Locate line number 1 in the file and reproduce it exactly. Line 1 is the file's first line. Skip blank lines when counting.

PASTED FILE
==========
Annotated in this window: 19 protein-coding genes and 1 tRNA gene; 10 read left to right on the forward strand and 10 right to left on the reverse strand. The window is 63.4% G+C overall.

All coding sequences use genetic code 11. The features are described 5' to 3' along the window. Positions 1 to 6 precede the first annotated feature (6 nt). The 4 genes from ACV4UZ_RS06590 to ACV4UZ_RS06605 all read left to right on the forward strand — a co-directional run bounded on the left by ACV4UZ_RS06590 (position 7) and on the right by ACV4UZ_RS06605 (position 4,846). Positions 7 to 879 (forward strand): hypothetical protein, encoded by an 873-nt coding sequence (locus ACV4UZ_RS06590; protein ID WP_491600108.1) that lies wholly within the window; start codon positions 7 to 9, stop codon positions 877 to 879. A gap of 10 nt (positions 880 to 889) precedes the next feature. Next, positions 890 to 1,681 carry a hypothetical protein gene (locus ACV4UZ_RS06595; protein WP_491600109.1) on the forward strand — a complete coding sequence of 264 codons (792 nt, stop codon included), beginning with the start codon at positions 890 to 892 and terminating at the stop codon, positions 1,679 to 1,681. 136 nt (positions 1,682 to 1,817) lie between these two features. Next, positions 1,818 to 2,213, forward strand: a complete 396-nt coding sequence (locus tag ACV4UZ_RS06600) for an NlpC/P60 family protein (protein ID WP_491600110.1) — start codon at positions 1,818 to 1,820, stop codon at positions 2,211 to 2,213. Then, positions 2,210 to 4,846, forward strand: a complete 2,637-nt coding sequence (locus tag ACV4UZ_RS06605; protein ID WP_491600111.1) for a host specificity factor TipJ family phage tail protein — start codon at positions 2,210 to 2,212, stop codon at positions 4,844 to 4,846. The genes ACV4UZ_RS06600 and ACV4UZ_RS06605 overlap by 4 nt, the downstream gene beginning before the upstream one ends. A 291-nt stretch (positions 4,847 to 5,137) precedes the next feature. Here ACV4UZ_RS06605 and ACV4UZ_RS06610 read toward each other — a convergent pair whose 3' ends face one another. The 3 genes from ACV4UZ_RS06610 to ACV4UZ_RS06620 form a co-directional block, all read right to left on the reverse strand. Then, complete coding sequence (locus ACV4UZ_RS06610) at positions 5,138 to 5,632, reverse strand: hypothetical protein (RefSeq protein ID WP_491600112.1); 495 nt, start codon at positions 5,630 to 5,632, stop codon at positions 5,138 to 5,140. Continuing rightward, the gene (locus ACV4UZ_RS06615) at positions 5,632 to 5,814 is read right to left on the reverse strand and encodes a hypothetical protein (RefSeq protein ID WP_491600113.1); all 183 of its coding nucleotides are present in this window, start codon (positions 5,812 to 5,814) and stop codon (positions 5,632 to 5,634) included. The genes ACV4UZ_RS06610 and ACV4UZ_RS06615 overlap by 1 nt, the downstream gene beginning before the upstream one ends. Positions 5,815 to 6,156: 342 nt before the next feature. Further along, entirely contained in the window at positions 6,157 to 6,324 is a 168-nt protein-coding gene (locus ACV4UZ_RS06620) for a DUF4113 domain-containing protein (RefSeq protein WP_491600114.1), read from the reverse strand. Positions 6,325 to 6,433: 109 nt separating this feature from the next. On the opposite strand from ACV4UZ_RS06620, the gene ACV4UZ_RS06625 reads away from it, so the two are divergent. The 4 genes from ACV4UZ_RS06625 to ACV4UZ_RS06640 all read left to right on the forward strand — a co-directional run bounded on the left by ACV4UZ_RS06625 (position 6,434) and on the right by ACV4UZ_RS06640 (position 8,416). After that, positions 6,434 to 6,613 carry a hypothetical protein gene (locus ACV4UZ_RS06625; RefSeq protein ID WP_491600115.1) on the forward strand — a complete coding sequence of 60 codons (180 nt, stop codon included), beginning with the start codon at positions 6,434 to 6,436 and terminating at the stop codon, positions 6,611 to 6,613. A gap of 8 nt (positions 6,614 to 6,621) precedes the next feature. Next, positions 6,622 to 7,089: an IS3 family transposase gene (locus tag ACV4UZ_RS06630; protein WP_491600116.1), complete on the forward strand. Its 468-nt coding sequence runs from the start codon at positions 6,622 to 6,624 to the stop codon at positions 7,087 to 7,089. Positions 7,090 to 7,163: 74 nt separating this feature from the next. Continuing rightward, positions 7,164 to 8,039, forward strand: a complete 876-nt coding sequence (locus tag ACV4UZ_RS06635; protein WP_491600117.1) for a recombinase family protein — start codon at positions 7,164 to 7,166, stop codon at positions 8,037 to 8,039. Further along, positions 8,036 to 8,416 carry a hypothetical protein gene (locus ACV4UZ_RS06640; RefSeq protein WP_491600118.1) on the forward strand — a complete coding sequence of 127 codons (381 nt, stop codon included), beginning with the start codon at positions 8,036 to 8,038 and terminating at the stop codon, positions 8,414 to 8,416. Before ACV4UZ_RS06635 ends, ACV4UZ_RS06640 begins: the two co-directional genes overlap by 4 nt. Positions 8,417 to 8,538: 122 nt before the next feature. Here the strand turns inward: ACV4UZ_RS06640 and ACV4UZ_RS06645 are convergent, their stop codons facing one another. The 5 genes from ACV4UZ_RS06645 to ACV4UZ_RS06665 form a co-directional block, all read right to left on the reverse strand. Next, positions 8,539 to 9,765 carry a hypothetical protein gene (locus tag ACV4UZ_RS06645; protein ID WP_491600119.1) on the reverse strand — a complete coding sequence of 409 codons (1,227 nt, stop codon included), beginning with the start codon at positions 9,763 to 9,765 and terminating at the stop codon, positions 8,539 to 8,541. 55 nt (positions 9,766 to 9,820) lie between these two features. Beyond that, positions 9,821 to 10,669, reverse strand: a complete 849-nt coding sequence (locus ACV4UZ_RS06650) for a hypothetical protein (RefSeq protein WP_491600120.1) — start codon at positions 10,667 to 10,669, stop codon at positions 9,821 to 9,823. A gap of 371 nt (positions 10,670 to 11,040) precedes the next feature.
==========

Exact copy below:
Annotated in this window: 19 protein-coding genes and 1 tRNA gene; 10 read left to right on the forward strand and 10 right to left on the reverse strand. The window is 63.4% G+C overall.